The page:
R. v. Fearon, 2014 SCC 77 (CanLII)

  • December 11, 2014

Date: 2014-12-11 Docket: 35298. Cromwell, J. | Link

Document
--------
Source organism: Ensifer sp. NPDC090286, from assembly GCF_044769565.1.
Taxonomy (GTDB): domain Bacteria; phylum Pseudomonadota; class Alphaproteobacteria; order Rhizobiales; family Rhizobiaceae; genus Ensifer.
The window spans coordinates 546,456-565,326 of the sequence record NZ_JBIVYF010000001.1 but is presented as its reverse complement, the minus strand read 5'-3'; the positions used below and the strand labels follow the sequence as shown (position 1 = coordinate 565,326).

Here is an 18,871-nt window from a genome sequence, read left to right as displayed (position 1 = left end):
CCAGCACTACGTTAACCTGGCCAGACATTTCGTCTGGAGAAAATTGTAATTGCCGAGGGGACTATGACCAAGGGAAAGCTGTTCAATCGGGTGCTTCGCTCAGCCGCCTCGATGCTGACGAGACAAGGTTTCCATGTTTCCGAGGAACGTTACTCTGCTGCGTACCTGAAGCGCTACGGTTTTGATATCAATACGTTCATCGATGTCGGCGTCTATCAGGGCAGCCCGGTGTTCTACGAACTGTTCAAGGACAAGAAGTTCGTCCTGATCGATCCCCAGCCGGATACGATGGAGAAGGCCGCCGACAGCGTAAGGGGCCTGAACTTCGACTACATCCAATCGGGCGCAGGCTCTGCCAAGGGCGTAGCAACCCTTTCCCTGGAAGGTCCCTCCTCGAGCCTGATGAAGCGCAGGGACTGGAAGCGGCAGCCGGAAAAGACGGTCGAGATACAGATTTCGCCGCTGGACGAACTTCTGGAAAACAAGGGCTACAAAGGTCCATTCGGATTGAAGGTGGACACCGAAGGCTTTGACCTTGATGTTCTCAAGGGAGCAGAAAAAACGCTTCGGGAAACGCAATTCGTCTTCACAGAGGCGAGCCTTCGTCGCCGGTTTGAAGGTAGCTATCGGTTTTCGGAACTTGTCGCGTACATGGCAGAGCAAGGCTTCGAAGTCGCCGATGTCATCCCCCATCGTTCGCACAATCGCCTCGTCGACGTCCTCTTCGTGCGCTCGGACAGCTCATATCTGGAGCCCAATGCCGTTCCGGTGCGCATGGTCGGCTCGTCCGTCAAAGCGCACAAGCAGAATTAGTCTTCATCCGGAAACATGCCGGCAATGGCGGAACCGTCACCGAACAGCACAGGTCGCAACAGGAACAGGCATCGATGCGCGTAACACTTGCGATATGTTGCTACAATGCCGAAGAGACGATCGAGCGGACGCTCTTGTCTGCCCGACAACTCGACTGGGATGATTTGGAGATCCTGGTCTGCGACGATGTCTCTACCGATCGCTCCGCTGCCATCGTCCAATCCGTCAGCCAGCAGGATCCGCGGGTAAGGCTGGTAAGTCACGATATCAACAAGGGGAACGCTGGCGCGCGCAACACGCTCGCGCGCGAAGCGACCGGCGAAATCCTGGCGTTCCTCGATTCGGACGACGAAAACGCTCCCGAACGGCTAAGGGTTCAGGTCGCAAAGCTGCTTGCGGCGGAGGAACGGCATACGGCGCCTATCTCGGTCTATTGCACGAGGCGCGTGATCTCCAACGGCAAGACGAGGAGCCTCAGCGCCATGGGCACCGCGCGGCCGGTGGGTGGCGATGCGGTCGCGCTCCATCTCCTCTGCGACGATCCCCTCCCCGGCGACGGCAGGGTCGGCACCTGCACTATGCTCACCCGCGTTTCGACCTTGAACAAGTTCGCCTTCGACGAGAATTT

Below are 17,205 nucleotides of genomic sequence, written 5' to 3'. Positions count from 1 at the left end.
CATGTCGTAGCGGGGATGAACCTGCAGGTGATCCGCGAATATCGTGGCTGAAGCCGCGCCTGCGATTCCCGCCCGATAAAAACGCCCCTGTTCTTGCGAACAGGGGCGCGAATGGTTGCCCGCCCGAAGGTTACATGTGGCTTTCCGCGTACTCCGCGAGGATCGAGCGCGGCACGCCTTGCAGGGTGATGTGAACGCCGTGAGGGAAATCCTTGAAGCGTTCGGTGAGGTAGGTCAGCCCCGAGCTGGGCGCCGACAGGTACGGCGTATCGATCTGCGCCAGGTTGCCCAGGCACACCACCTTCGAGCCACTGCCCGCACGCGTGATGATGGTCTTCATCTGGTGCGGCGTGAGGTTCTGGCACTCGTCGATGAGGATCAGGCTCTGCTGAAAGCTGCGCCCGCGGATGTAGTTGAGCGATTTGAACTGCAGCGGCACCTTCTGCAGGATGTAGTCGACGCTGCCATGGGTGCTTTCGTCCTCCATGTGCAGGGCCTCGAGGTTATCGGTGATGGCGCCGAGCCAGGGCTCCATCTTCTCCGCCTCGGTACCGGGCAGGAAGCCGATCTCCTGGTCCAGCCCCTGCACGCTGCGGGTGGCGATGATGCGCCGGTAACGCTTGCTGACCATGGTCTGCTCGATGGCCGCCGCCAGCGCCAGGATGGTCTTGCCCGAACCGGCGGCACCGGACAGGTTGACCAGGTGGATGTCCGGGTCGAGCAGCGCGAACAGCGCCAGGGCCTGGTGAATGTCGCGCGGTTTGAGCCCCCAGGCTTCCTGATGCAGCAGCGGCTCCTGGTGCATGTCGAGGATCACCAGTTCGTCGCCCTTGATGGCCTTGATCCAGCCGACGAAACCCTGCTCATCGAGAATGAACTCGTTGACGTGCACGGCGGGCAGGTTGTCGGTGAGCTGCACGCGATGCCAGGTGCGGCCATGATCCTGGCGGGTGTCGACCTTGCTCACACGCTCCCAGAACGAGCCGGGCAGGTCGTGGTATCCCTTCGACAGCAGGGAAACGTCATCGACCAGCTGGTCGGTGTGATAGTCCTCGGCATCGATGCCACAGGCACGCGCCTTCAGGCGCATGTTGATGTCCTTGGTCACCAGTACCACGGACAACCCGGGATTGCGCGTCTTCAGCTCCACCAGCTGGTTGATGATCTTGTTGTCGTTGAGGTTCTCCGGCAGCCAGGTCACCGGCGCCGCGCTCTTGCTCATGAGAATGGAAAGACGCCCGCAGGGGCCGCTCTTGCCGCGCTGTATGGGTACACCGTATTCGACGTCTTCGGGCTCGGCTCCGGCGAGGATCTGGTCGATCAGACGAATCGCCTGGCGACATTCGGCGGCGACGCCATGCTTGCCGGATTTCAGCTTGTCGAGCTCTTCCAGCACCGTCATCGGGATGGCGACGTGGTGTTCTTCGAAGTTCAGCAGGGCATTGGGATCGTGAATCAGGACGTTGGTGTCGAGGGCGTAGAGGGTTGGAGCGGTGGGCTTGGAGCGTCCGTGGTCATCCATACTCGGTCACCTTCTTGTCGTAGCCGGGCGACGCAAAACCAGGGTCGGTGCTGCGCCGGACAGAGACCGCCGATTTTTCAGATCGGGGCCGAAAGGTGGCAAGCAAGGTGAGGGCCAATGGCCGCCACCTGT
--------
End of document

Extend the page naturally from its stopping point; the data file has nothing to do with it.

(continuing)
The SCC found that s. 8 of the Charter does notcategorically preclude any search of a cell phone seized incidental to a lawful arrest.  The court disagreed with the ONCA and found that there should be no differentiation among cellular devices based on their particular capacities. The SCC held that for a cell phone search to be truly incidental to the arrest, the police need a reason based on a valid law enforcement purpose to conduct the search, and that reason must be objectively reasonable. The valid law enforcement purposes in this context are: a) protecting the police, the accused, or the public; b) preserving evidence; or c) discovering evidence, including locating additional suspects, in situations in which the investigation will be stymied or significantly hampered absent the ability to promptly search the cell phone incident to arrest. The SCC modified  the general framework for searches incidental to arrest in the case of cell phones: 1) the nature and extent of the search must be tailored to the purpose for which the search may lawfully be conducted; and 2) officers must make detailed notes of what they have examined on the cell phone. The SCC found that the search of the Fearon’s cell phone that lead to the incriminating photos and messages was truly incidental to arrest, the search was not reasonable but the evidence should not be excluded. The appeal was dismissed.